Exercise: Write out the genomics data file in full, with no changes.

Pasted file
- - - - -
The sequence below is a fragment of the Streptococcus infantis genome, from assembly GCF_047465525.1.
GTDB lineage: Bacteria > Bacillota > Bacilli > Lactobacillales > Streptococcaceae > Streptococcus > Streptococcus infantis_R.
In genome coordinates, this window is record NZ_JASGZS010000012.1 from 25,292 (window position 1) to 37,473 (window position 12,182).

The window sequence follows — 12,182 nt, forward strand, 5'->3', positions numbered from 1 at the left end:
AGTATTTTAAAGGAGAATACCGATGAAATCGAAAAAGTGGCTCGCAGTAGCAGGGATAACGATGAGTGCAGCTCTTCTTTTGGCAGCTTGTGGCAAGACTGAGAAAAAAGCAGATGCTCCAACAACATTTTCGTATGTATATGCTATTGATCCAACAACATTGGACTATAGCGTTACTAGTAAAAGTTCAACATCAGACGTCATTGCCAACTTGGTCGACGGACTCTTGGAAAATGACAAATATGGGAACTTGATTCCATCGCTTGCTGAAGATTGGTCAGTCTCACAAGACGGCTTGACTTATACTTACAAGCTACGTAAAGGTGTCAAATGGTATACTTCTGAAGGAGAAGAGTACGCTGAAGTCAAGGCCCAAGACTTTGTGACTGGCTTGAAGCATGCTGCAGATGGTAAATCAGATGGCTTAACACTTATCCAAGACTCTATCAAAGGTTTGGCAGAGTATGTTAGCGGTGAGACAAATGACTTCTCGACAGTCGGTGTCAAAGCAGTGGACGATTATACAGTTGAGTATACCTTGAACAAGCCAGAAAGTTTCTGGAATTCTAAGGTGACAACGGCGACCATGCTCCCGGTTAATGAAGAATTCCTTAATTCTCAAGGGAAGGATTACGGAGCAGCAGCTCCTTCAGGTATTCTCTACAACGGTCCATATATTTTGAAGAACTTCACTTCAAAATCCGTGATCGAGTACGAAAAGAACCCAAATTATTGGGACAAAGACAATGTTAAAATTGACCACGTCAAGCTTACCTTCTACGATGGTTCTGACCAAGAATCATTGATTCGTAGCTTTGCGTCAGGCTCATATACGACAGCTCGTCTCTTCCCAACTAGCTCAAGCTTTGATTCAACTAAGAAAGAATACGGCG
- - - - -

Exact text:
The sequence below is a fragment of the Streptococcus infantis genome, from assembly GCF_047465525.1.
GTDB lineage: Bacteria > Bacillota > Bacilli > Lactobacillales > Streptococcaceae > Streptococcus > Streptococcus infantis_R.
In genome coordinates, this window is record NZ_JASGZS010000012.1 from 25,292 (window position 1) to 37,473 (window position 12,182).

The window sequence follows — 12,182 nt, forward strand, 5'->3', positions numbered from 1 at the left end:
AGTATTTTAAAGGAGAATACCGATGAAATCGAAAAAGTGGCTCGCAGTAGCAGGGATAACGATGAGTGCAGCTCTTCTTTTGGCAGCTTGTGGCAAGACTGAGAAAAAAGCAGATGCTCCAACAACATTTTCGTATGTATATGCTATTGATCCAACAACATTGGACTATAGCGTTACTAGTAAAAGTTCAACATCAGACGTCATTGCCAACTTGGTCGACGGACTCTTGGAAAATGACAAATATGGGAACTTGATTCCATCGCTTGCTGAAGATTGGTCAGTCTCACAAGACGGCTTGACTTATACTTACAAGCTACGTAAAGGTGTCAAATGGTATACTTCTGAAGGAGAAGAGTACGCTGAAGTCAAGGCCCAAGACTTTGTGACTGGCTTGAAGCATGCTGCAGATGGTAAATCAGATGGCTTAACACTTATCCAAGACTCTATCAAAGGTTTGGCAGAGTATGTTAGCGGTGAGACAAATGACTTCTCGACAGTCGGTGTCAAAGCAGTGGACGATTATACAGTTGAGTATACCTTGAACAAGCCAGAAAGTTTCTGGAATTCTAAGGTGACAACGGCGACCATGCTCCCGGTTAATGAAGAATTCCTTAATTCTCAAGGGAAGGATTACGGAGCAGCAGCTCCTTCAGGTATTCTCTACAACGGTCCATATATTTTGAAGAACTTCACTTCAAAATCCGTGATCGAGTACGAAAAGAACCCAAATTATTGGGACAAAGACAATGTTAAAATTGACCACGTCAAGCTTACCTTCTACGATGGTTCTGACCAAGAATCATTGATTCGTAGCTTTGCGTCAGGCTCATATACGACAGCTCGTCTCTTCCCAACTAGCTCAAGCTTTGATTCAACTAAGAAAGAATACGGCG